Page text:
Francis grew up in Trinidad, where the steelpan has cultural significance as Trinidad’s national instrument. She began learning how to play the steelpan when she was eight years old after her mother found an ad for a beginner’s class at her community’s pan yard, a space where people practice and rehearse steelpan music. 

Once she entered primary school, she enrolled in a steelpan class. Later, she joined the steelpan ensemble in her secondary school, became captain of the ensemble, and began arranging music. One of her first significant performances was playing with the Starlift Steel Band at a legendary music competition called Panorama during the 2005 carnival season. Since she loved teaching and performing music, she decided that she wanted to pursue the steel pan as her career. 

When Francis was 19 years old, she left Trinidad and moved to the United States to attend the University of Southern Mississippi, where she earned a Bachelor’s Degree in Music Education.  Her undergraduate training exposed her to different percussion styles and instruments, which she teaches to her students today. After receiving a Master’s of Music Degree from Northern Illinois University, she began working for CAFE and has been in Maryland ever since.

As an educator, Francis is an advocate for first teaching music by rote before teaching students to read music, since she finds it more difficult to go back and teach students aural skills. She also values cultural relevance when it comes to teaching. In her words, culturally relevant instruction is when students can understand the learning material from their own background.  She applies cultural relevance to her teaching approach by doing things that are relevant to the students’ culture that they can easily understand and relate to while still getting the content she wants them to learn. Francis explains: 

You have to understand the environment that the students are in when they are not at school . . . also, when they are in school, you have to understand their cultural backgrounds and understand how all these different things in the environment come together and impact them and how they . . . act or how they take in information. So yes, as an educator, you have to learn and understand your students and their backgrounds.

Francis expands her educational outreach through her nonprofit organization, Steel on Wheels.  Steel on Wheels brings instruments, materials, teaching lessons, and qualified steelpan instructors to schools that may not be able to afford the equipment to teach the steelpan.  Francis’s purpose for starting Steel on Wheels was to make steelpan education more accessible and to create more opportunities for steelpan educators.  Through Steel on Wheels, she has been able to complete residencies at places like the Good Hope Recreation Center in Montgomery County, Maryland. Because of the pandemic, the program has been put on hold, but Francis has been using the time to work on the program’s curriculum.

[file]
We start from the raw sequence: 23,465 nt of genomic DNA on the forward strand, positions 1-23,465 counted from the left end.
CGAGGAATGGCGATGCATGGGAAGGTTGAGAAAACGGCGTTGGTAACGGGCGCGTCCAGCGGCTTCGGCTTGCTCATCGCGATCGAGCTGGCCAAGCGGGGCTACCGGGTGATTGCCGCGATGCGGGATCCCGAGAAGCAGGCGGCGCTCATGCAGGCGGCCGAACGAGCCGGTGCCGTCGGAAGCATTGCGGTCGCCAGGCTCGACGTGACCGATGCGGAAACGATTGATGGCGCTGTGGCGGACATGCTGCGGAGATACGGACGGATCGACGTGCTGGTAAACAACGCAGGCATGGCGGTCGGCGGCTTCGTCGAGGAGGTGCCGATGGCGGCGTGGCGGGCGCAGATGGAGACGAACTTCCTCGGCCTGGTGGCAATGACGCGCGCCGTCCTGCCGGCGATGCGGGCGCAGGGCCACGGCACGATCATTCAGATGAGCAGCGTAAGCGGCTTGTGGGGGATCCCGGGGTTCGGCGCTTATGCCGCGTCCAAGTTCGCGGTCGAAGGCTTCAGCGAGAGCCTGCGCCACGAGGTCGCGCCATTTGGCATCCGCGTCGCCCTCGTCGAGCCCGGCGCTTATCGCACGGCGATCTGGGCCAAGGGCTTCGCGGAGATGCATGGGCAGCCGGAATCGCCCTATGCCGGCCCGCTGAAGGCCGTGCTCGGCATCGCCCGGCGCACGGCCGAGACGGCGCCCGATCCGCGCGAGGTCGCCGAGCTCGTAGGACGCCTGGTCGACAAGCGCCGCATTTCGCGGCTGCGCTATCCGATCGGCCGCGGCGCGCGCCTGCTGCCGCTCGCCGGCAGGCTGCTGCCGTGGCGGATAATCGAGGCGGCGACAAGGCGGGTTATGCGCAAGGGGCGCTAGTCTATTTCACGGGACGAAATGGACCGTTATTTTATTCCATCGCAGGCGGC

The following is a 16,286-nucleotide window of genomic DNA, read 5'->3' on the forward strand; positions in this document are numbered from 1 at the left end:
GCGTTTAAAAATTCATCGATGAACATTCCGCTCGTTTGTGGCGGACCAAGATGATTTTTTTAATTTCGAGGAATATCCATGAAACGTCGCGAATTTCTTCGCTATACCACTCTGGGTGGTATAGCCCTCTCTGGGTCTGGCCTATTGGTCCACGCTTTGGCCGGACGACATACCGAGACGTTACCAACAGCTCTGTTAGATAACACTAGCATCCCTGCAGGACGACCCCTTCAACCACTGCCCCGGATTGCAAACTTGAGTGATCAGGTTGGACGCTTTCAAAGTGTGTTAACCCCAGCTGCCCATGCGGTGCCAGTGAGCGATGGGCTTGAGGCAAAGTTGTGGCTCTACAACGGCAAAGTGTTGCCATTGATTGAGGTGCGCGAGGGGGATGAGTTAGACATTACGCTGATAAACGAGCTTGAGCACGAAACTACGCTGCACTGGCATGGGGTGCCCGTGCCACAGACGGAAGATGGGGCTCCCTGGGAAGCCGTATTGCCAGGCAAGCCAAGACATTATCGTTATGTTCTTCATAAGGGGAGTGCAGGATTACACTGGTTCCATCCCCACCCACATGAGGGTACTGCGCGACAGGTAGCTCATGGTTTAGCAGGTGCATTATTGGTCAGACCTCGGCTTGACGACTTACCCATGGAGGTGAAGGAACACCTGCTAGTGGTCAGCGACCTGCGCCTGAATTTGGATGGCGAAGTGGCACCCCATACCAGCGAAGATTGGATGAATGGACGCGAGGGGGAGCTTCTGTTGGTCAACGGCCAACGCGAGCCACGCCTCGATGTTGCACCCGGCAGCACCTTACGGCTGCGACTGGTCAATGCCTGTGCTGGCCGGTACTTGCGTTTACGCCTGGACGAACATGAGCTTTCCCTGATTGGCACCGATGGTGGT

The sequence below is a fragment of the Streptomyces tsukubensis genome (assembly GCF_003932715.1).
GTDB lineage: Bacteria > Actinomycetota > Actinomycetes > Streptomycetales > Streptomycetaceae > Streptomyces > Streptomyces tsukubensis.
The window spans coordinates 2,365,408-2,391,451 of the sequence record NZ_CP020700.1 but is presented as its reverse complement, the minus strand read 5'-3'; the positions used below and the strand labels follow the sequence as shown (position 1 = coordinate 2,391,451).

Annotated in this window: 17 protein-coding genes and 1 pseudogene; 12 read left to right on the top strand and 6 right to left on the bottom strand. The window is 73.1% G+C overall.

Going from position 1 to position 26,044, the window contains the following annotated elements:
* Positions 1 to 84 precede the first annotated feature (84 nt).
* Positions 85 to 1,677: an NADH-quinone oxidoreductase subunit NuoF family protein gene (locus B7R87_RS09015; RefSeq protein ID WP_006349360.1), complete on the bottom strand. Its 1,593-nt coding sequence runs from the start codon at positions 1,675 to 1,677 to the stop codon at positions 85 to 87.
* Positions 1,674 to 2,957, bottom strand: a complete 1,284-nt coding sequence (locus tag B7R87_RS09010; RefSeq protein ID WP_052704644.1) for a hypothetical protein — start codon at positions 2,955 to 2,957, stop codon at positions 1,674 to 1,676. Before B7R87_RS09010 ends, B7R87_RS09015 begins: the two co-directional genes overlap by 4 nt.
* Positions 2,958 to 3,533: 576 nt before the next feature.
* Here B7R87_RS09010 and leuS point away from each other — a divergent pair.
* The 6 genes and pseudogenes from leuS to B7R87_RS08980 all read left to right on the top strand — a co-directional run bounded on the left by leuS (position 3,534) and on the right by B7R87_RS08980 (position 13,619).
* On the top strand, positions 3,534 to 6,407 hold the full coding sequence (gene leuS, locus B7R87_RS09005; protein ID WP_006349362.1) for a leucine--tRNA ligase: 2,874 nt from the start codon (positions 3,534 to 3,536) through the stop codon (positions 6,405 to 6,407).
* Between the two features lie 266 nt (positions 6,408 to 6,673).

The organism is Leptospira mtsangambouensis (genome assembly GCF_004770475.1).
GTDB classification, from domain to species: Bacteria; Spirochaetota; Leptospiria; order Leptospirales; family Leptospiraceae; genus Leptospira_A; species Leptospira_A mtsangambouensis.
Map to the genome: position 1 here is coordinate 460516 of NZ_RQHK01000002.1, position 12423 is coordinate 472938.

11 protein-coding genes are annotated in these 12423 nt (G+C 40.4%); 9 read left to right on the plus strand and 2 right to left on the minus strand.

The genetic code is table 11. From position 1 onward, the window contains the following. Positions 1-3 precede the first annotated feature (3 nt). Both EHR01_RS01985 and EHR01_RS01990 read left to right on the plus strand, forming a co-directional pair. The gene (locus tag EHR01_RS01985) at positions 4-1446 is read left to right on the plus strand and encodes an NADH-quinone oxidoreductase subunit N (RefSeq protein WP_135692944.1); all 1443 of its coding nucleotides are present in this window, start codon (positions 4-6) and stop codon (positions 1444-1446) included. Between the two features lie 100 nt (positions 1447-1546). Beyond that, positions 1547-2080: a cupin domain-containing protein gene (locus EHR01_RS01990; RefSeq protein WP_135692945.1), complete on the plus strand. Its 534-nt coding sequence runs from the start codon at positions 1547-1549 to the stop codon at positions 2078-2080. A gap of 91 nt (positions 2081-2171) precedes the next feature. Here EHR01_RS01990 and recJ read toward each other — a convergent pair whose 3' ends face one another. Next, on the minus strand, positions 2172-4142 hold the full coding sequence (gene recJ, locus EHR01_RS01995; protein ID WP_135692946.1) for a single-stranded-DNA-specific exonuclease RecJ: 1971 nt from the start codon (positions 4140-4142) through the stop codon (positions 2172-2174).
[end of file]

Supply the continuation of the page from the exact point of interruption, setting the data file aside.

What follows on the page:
Today, Francis is pursuing a doctoral program for music education. She also hopes to work with the education system in Trinidad. Her desire is that Trinidadian students will have more exposure to music and the option to major in music education. When asked about why music education is important to her, Francis says:

It’s important to me because I know I have, I believe I have this gift of teaching and with knowing music . . . I like to transfer the information and it just makes me feel good seeing the students perform and not, not regurgitate, but apply everything that I’m teaching them. And let’s be honest [about] the way this world is right now. We need things like we need arts education . . . and art is a very, very, very important part of just being human. So [I] just feel like . . . it is my duty to do this.  

Authored by Allie Stanich

Daya Ravi is a performer and educator who has kept the tradition of Bharatanatyam Indian classical dance alive in Maryland through the Natraj School of Indian Dance. Bharatanatyam is one of eight styles of Indian classical dance and originated in the Tamil Nadu state of southern India. The dance style is a divine and ancient art, which was created by the gods and passed down through a text that Bharatanatyam Indian classical dancers follow to this day. Because Ravi lived in southern India, she learned Bharatanatyam from great teachers and gurus.